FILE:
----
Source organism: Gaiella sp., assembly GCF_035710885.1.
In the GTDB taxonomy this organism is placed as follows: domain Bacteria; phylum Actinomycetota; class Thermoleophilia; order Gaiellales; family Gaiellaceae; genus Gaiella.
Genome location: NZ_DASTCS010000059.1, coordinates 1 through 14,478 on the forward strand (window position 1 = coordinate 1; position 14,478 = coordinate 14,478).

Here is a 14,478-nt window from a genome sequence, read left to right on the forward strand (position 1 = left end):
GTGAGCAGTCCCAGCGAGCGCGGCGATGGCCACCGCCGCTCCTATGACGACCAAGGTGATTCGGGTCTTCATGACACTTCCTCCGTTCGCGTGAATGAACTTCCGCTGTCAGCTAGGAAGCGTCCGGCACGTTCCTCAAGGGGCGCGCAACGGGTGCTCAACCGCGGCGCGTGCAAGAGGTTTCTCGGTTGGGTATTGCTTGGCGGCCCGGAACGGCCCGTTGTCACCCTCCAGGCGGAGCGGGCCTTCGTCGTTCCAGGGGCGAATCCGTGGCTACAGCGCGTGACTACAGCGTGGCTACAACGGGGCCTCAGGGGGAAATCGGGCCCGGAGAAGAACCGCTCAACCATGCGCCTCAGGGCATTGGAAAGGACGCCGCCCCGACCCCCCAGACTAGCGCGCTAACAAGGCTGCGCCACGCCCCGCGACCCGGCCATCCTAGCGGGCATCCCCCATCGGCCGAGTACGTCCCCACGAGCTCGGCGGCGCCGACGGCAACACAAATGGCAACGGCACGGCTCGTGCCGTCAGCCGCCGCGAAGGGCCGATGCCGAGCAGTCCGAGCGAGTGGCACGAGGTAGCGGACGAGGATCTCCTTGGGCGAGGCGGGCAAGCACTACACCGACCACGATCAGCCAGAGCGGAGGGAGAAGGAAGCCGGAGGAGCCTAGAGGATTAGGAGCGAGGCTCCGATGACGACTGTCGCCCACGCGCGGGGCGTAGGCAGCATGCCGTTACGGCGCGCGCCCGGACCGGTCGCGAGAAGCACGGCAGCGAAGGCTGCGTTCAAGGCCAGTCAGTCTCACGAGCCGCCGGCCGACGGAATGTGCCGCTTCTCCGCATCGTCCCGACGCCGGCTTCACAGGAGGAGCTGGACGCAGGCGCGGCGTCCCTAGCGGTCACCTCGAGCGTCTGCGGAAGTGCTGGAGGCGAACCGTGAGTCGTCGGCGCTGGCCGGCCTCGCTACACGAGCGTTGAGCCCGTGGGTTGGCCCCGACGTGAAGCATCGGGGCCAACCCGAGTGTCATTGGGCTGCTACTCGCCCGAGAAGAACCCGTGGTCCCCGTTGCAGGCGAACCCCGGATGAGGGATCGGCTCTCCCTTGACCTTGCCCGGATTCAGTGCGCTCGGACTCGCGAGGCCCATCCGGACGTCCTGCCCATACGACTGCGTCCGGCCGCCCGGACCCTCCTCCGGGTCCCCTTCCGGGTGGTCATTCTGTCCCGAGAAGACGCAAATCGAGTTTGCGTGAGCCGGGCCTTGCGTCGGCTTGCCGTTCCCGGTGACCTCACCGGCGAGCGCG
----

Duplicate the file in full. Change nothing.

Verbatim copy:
Source organism: Gaiella sp., assembly GCF_035710885.1.
In the GTDB taxonomy this organism is placed as follows: domain Bacteria; phylum Actinomycetota; class Thermoleophilia; order Gaiellales; family Gaiellaceae; genus Gaiella.
Genome location: NZ_DASTCS010000059.1, coordinates 1 through 14,478 on the forward strand (window position 1 = coordinate 1; position 14,478 = coordinate 14,478).

Here is a 14,478-nt window from a genome sequence, read left to right on the forward strand (position 1 = left end):
GTGAGCAGTCCCAGCGAGCGCGGCGATGGCCACCGCCGCTCCTATGACGACCAAGGTGATTCGGGTCTTCATGACACTTCCTCCGTTCGCGTGAATGAACTTCCGCTGTCAGCTAGGAAGCGTCCGGCACGTTCCTCAAGGGGCGCGCAACGGGTGCTCAACCGCGGCGCGTGCAAGAGGTTTCTCGGTTGGGTATTGCTTGGCGGCCCGGAACGGCCCGTTGTCACCCTCCAGGCGGAGCGGGCCTTCGTCGTTCCAGGGGCGAATCCGTGGCTACAGCGCGTGACTACAGCGTGGCTACAACGGGGCCTCAGGGGGAAATCGGGCCCGGAGAAGAACCGCTCAACCATGCGCCTCAGGGCATTGGAAAGGACGCCGCCCCGACCCCCCAGACTAGCGCGCTAACAAGGCTGCGCCACGCCCCGCGACCCGGCCATCCTAGCGGGCATCCCCCATCGGCCGAGTACGTCCCCACGAGCTCGGCGGCGCCGACGGCAACACAAATGGCAACGGCACGGCTCGTGCCGTCAGCCGCCGCGAAGGGCCGATGCCGAGCAGTCCGAGCGAGTGGCACGAGGTAGCGGACGAGGATCTCCTTGGGCGAGGCGGGCAAGCACTACACCGACCACGATCAGCCAGAGCGGAGGGAGAAGGAAGCCGGAGGAGCCTAGAGGATTAGGAGCGAGGCTCCGATGACGACTGTCGCCCACGCGCGGGGCGTAGGCAGCATGCCGTTACGGCGCGCGCCCGGACCGGTCGCGAGAAGCACGGCAGCGAAGGCTGCGTTCAAGGCCAGTCAGTCTCACGAGCCGCCGGCCGACGGAATGTGCCGCTTCTCCGCATCGTCCCGACGCCGGCTTCACAGGAGGAGCTGGACGCAGGCGCGGCGTCCCTAGCGGTCACCTCGAGCGTCTGCGGAAGTGCTGGAGGCGAACCGTGAGTCGTCGGCGCTGGCCGGCCTCGCTACACGAGCGTTGAGCCCGTGGGTTGGCCCCGACGTGAAGCATCGGGGCCAACCCGAGTGTCATTGGGCTGCTACTCGCCCGAGAAGAACCCGTGGTCCCCGTTGCAGGCGAACCCCGGATGAGGGATCGGCTCTCCCTTGACCTTGCCCGGATTCAGTGCGCTCGGACTCGCGAGGCCCATCCGGACGTCCTGCCCATACGACTGCGTCCGGCCGCCCGGACCCTCCTCCGGGTCCCCTTCCGGGTGGTCATTCTGTCCCGAGAAGACGCAAATCGAGTTTGCGTGAGCCGGGCCTTGCGTCGGCTTGCCGTTCCCGGTGACCTCACCGGCGAGCGCG